Saturday, May 7, 2011
How I Met Her
She had heard about me before she met me. I knew one of her friends. He’s a cool guy, Holly’s friend had told her.
We didn’t say much to each other the first few months we knew each other. Hello. How are you. Going out later? Holly and I didn’t have the same friends. We didn’t accidentally run into each other. We worked together. One night, I bummed a cigarette from her on our break. We sat outside, on the steps of the building at the University of Florida where we worked, and we smoked long past our regular break time. Later that night, I asked if she wanted to meet for ice cream. She did.
Our courtship was quick. We went out dancing on the Fourth of July. We started spending the night together a few weeks later. When her lease ended at the end of the summer, she moved into an empty apartment in the complex where I lived. We were on opposite sides of the building. We each had a cat. When she and I wanted to be alone, we’d lock the cats in one apartment and spend the night together in the other apartment.
I was a year ahead of her. I asked her to marry me less than three weeks before my college graduation. The soonest she’d be done was the next August. I had to buy her engagement ring with a credit card. I needed 12 months to pay for it. She said yes. Of course she said yes. I waited for her to graduate. The next day, we started driving an 18-foot moving truck (with my car hitched behind it) to Seattle. The trip took 60 hours. We took turns driving. We didn’t stop. Even then, we were in a hurry for the next phase of our conjoined life.
Holly and I had a son, Avery. Even before he was born, she became his mother. Focusing on Avery meant she wasn’t focusing on herself, or on me, or on herself with me. She stopped seeing me, or maybe we stopped seeing each other.
Marriages, and the people inside of them, sometimes fade. You don’t think it can happen until it does. And one day you wake up and you wonder how the person next to you got there. You don’t want to be there beside that person. You think there is someone better suited out there for you. You think you got married too young, or maybe that you don’t have to be afraid anymore.
Three years after our son’s birth, Holly and I had a daughter, Aurora.
By then, we were no longer living together, and we had talked about getting divorced. Small problems became big problems became even bigger problems that become insurmountable problems.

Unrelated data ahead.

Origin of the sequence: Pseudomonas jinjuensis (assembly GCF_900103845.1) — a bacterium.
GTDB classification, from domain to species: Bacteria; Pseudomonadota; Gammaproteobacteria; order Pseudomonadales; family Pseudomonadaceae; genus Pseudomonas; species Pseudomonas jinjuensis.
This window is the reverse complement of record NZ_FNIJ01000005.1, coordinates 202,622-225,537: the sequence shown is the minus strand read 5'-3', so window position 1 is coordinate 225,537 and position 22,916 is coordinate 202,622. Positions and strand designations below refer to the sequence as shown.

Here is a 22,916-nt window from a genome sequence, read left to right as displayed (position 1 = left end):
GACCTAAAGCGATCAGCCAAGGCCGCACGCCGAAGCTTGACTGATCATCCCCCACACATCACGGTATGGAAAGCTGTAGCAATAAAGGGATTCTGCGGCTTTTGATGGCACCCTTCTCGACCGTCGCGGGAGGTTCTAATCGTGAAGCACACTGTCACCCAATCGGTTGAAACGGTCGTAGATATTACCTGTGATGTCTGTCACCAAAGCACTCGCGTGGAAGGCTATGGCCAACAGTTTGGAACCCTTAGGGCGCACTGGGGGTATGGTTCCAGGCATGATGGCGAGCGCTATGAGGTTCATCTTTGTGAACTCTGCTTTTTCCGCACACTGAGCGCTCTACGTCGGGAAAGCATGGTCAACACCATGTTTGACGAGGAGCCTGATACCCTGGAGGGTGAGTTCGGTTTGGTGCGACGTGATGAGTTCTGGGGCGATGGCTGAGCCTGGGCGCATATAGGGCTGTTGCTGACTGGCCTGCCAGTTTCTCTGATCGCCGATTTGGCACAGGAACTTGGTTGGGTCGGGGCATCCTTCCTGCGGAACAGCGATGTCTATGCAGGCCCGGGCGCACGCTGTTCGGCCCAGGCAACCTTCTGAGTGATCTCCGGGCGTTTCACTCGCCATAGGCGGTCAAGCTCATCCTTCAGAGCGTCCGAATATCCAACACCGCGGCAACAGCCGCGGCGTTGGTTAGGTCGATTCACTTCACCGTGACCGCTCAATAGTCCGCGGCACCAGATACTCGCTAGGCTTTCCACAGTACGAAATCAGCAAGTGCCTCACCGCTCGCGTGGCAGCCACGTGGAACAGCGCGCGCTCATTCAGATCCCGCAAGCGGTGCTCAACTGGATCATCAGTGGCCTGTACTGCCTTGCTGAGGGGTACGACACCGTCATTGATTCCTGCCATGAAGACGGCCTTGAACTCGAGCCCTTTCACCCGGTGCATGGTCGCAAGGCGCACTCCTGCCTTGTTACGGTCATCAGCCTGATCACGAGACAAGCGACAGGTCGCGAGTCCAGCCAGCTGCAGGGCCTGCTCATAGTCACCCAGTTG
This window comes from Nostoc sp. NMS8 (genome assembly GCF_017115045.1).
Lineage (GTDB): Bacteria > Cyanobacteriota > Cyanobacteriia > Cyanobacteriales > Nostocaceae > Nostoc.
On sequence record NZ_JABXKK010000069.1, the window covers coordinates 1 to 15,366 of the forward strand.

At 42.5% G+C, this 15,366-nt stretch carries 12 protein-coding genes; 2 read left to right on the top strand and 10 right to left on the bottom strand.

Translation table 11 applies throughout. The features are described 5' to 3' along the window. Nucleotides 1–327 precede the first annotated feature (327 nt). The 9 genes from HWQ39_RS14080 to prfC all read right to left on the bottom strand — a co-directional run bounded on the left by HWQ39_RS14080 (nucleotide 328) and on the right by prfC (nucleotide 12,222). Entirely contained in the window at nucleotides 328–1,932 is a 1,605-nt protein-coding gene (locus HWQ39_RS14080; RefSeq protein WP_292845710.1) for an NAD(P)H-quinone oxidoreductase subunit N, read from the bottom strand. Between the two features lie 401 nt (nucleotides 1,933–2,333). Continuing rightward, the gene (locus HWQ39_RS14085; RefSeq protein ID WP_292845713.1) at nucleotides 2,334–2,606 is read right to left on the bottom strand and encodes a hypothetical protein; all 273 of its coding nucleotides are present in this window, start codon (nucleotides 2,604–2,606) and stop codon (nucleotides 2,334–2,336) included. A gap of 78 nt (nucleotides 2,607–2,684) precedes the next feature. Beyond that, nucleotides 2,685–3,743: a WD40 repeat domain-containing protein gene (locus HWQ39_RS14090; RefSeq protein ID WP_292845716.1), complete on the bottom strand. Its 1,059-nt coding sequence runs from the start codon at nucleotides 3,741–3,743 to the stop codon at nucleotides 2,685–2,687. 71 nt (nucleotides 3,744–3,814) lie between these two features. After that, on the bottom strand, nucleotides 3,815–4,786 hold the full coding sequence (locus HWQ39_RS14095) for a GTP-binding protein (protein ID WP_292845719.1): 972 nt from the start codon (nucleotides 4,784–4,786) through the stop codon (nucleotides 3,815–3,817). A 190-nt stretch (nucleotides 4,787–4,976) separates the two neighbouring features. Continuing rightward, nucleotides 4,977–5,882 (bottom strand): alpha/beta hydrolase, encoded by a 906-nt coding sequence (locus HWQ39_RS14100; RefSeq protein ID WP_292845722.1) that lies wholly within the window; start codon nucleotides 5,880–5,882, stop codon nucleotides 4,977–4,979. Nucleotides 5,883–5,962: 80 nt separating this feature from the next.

Somehow, without knowing it, my relationship with Holly had become very much like a Sarah McLachlan song. Heartbreak. Sorrow. A catchy chorus. Possible redemption. Hope.
Emily Dickinson once said that hope is a thing with feathers.
With Holly, I always felt like I could fly, mostly because she’d look at me as if I could fly.
Our journey remains conjoined, albeit differently than we had envisioned during that 60-hour drive to Seattle. Families don’t break; they simply untangle and rearrange. Red hair. Green eyes. An uneasy laugh. Two children. Two cross-country moves. Seven homes (counting our two apartments in college). Wedding rings we no longer wear. And love.
William Henderson has written for local and national newspapers and magazines, including the Advocate, the Boston Globe, the Seattle Post-Intelligencer, Dr. Hurley’s Snake-Oil Cure, Euonia Review (forthcoming in June 2011), and the New England Blade (formerly In Newsweekly), where he served as editor. He earned a Bachelor of Science in Journalism & Communications from the University of Florida, and a Master’s in Fine Arts from Emerson College, where he studied creative non-fiction. He earned a Hearst Award in profile writing in 1998. Currently, he works as a freelance writer, editor, and copyeditor, and is a full-time father to his children, Avery and Aurora. “How we met …” is part of an in-progress memoir, House of Cards. He can be reached at firstname.lastname@example.org or on Twitter, @Avesdad.